Published Jul 11, 2016
Doing It All: Full Sail Faculty Run a Successful Indie Game Studio
After all having previously working in the traditional game industry, they decided it was time to make a change.
Being in a room with the Depth First Games team is like being with a group of brothers. They joke around and are critical of each other, but they are undoubtedly a family; a family that is able to work hard and support each other to achieve their dreams.
Depth First Games is an independent game studio founded in 2010 by Game Design Department Chair and Course Director Ricardo Aguiló, Game Design Course Director Juan Sánchez, and Game Development bachelor’s grad Jon Schreiber (who is no longer with the company). That initial team of three has grown into 13; the majority of whom are Full Sail grads, or faculty members in the Game Design bachelor’s program.
After all having previously working in the traditional game industry, they decided it was time to make a change. The ability to self-publish a game opened the door for this new company; something that would’ve been unheard of just six years ago.
“Depth First Games was formed because we felt that our hands were constantly tied [while working for a third party company],” says Ricardo. “We felt that we could make a game better, but we were always getting pushback from the publishers [due to deadlines and budgets], which limited our creativity.”
The most impressive part about this team is that they published two complete games while also working full-time jobs, something that Ricardo highly encourages for anyone interested in getting into the indie industry.
“If you want to start an indie studio, don’t make it your sole source of income. You’re not going to make games that compete with triple-A titles; that’s not what it’s about. It’s about finding these niches that don’t have a bunch of people targeting them. Your focus shouldn’t be to make a financially viable product (it’s great if you do) but your focus should be making good games.”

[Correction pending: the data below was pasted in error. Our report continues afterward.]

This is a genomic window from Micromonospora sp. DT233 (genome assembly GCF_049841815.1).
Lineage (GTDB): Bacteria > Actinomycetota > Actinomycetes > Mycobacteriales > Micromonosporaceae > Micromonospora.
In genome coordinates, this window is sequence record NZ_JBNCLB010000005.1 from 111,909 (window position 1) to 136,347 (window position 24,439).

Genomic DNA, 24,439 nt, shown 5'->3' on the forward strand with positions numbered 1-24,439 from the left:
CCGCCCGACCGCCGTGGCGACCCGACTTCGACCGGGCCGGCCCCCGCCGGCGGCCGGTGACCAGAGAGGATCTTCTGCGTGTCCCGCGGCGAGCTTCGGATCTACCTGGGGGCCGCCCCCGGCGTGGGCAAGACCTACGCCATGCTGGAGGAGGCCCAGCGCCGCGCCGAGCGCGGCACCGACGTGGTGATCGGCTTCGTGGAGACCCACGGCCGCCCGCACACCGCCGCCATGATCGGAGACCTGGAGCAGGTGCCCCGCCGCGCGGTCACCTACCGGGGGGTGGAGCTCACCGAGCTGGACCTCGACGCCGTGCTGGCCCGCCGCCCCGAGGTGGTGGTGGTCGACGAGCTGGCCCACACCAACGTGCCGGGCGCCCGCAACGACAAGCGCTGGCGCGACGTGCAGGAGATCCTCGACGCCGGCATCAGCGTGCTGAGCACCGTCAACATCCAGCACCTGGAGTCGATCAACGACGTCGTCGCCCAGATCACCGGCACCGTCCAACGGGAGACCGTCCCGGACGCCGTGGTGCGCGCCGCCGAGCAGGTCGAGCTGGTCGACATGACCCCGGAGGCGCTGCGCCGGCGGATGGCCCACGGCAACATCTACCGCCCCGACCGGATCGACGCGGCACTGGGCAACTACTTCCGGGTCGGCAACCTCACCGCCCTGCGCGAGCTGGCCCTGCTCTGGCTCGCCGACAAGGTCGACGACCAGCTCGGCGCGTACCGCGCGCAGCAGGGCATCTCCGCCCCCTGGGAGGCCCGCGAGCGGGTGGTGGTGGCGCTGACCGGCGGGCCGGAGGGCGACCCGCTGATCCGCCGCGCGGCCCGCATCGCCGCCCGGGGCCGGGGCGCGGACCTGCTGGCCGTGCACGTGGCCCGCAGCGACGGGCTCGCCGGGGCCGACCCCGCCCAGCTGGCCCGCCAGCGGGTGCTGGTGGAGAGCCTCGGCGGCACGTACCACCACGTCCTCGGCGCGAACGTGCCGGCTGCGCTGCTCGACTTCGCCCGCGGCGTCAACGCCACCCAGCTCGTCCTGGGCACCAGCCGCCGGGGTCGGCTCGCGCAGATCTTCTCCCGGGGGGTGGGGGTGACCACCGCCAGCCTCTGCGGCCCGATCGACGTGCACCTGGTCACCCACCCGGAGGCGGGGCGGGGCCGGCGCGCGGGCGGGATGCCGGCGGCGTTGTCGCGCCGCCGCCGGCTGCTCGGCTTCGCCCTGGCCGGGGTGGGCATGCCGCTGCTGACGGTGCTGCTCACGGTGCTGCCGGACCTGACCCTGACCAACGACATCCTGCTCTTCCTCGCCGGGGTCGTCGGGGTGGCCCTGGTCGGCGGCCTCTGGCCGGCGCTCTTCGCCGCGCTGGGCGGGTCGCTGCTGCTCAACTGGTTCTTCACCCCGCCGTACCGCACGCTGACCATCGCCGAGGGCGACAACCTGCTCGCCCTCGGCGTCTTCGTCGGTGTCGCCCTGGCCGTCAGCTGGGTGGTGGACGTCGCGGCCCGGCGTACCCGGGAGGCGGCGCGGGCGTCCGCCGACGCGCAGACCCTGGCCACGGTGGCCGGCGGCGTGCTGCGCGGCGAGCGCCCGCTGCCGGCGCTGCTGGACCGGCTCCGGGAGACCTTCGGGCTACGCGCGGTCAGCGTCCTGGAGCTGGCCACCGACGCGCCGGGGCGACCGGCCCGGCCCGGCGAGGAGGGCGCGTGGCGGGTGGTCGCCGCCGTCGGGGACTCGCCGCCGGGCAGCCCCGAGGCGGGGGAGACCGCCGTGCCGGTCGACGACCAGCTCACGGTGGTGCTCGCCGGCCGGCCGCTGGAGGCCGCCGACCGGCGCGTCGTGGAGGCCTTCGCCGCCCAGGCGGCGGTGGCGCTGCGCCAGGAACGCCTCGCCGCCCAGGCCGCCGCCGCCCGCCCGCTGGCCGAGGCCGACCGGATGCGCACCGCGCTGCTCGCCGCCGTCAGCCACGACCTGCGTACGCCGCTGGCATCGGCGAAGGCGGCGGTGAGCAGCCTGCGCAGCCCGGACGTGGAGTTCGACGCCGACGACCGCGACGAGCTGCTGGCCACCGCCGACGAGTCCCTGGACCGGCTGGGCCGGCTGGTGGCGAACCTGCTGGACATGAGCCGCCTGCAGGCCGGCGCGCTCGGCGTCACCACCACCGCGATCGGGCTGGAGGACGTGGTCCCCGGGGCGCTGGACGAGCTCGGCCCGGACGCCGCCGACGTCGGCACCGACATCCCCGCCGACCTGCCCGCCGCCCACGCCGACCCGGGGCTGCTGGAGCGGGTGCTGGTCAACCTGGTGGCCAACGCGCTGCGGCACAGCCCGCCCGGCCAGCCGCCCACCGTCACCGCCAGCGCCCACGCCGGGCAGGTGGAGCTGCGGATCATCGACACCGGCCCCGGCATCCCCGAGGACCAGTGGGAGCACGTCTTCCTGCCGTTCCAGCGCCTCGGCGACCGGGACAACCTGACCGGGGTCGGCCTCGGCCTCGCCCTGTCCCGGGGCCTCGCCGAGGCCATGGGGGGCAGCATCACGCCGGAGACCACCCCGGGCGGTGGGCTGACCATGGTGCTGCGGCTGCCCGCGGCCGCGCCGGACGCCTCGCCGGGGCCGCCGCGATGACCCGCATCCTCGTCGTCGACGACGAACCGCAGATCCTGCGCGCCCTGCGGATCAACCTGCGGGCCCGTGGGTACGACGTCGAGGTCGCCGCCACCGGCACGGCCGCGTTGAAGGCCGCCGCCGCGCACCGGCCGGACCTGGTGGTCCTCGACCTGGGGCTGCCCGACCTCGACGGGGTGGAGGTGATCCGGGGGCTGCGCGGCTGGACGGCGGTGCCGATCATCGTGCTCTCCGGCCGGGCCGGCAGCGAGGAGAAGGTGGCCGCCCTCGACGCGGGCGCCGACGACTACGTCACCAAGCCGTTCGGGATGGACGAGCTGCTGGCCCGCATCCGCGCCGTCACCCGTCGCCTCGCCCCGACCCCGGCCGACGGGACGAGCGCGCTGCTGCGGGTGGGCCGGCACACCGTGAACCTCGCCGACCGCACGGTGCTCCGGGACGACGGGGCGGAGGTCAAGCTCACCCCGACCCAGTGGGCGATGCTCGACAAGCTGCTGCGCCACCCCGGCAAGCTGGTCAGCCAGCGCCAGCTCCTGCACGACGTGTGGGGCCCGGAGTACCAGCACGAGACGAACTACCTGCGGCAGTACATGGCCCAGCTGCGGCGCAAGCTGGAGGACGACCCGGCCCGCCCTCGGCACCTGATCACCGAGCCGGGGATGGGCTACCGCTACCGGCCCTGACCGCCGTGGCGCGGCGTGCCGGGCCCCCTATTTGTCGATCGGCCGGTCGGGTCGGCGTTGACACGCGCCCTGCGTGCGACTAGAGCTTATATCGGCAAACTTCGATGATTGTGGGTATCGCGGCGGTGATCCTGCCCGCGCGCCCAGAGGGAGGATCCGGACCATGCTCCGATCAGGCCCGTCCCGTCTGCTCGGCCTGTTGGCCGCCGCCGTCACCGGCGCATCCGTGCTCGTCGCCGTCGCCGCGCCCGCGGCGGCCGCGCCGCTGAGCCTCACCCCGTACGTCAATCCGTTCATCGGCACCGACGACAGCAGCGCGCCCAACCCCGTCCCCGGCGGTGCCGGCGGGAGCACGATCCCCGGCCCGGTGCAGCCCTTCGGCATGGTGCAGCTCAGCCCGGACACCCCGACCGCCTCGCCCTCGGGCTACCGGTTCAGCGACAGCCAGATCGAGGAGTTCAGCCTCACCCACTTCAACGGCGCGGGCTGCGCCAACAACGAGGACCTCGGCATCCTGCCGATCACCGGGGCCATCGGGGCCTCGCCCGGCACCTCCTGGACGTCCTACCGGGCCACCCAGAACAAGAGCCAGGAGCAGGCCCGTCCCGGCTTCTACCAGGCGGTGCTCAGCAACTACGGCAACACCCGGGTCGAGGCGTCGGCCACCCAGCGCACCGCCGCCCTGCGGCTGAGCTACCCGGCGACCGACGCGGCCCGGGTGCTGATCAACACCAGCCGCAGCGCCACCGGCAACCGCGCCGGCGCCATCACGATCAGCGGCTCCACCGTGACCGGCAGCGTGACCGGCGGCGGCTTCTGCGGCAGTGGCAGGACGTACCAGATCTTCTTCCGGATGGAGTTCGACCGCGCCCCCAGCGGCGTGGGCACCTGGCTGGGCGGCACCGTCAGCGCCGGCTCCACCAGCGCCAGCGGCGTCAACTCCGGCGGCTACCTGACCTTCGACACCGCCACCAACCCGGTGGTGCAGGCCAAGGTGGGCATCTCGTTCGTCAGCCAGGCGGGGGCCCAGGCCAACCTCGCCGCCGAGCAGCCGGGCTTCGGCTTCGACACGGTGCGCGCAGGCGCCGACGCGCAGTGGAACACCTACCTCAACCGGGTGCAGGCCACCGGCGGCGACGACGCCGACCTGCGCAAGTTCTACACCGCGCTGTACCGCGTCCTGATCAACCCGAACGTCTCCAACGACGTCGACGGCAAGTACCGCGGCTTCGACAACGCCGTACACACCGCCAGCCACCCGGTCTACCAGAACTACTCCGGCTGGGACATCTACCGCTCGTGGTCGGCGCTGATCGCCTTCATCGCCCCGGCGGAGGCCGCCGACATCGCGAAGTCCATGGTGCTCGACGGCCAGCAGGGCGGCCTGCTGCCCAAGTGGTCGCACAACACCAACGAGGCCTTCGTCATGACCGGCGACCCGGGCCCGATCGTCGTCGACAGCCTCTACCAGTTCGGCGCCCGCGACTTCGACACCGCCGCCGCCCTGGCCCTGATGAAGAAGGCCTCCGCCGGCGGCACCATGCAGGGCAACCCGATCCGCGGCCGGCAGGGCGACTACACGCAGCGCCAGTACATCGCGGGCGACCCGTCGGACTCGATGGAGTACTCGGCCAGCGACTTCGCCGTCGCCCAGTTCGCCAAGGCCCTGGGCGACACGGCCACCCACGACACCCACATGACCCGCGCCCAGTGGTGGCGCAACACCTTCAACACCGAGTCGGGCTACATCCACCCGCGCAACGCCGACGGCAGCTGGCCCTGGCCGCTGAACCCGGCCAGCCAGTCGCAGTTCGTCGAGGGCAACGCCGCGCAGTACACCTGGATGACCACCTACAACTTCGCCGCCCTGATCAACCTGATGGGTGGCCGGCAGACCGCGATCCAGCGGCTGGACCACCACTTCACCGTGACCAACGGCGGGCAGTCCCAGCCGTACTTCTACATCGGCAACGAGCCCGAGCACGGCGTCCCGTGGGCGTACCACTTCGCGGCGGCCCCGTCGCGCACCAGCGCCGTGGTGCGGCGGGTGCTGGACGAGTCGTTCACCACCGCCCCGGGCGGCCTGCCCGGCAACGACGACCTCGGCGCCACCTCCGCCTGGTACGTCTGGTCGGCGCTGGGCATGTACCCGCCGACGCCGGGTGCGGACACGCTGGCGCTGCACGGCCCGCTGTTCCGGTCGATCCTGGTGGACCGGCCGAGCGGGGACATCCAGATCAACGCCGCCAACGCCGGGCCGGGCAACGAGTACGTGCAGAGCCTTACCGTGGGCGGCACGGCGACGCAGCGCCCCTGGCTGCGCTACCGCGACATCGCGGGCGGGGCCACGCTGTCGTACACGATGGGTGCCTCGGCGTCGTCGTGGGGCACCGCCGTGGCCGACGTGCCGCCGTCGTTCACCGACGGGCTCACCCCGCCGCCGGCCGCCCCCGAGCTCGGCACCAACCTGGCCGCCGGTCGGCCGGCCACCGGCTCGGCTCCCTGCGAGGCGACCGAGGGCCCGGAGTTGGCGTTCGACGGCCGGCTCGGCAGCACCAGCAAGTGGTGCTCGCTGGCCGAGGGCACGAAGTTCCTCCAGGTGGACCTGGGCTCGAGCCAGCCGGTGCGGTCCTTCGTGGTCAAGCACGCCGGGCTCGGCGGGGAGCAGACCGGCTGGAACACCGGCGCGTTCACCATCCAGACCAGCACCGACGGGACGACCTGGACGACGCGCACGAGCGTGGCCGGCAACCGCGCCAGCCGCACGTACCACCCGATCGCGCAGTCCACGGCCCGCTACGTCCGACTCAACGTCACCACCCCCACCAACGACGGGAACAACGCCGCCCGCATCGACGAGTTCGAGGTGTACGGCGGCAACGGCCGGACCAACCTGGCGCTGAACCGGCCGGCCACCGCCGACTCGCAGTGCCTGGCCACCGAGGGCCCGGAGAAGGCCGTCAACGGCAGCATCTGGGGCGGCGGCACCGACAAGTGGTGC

Gelatennis (available on Android and Windows phones) was their first title released in 2012, and is a high-scoring game reminiscent of Pong where the objective is to keep the most balls alive for the longest possible time. Rally Copters was released on PlayStation 4 in 2015 and is an intense, physics-driven, helicopter racing experience. Both games were created using the Unity game engine.
True to indie form, Depth First Games doesn’t have a traditional studio setup. Each member works on their part of the project individually, and when it’s time to focus on a major game integration or quality assurance testing, that’s simply done out of Juan’s house (aka the “production office”). In order to stay up to date on projects and communication, the team uses websites such as Trello, Google Drive, and Bitbucket.
The indie game industry is the perfect place to explore different areas of a project that you may not have the opportunity to experience in a traditional studio. “If you’re a person who is content with working for someone else and just doing one job for many years of your life, then that’s fine. After working in the traditional studios as an artist, my job was just to work on artist-related projects. When I would go home after work I wanted to make my own games, and I wouldn’t accept ‘I don’t know how to do this’ as an answer.” says Juan. Juan’s team lovingly refers to him as a “unicorn” because he is not only an artist, but a programmer as well.
“If you’re working on something that is your own, you’re passionate about every facet of that project. If I’m working on something for a different intellectual property holder, I have to find something that I can get passionate about just so that I can get excited about waking up in the morning to go to work. But working on my own stuff is exciting all the time,” adds Course Director Fernando De La Cruz.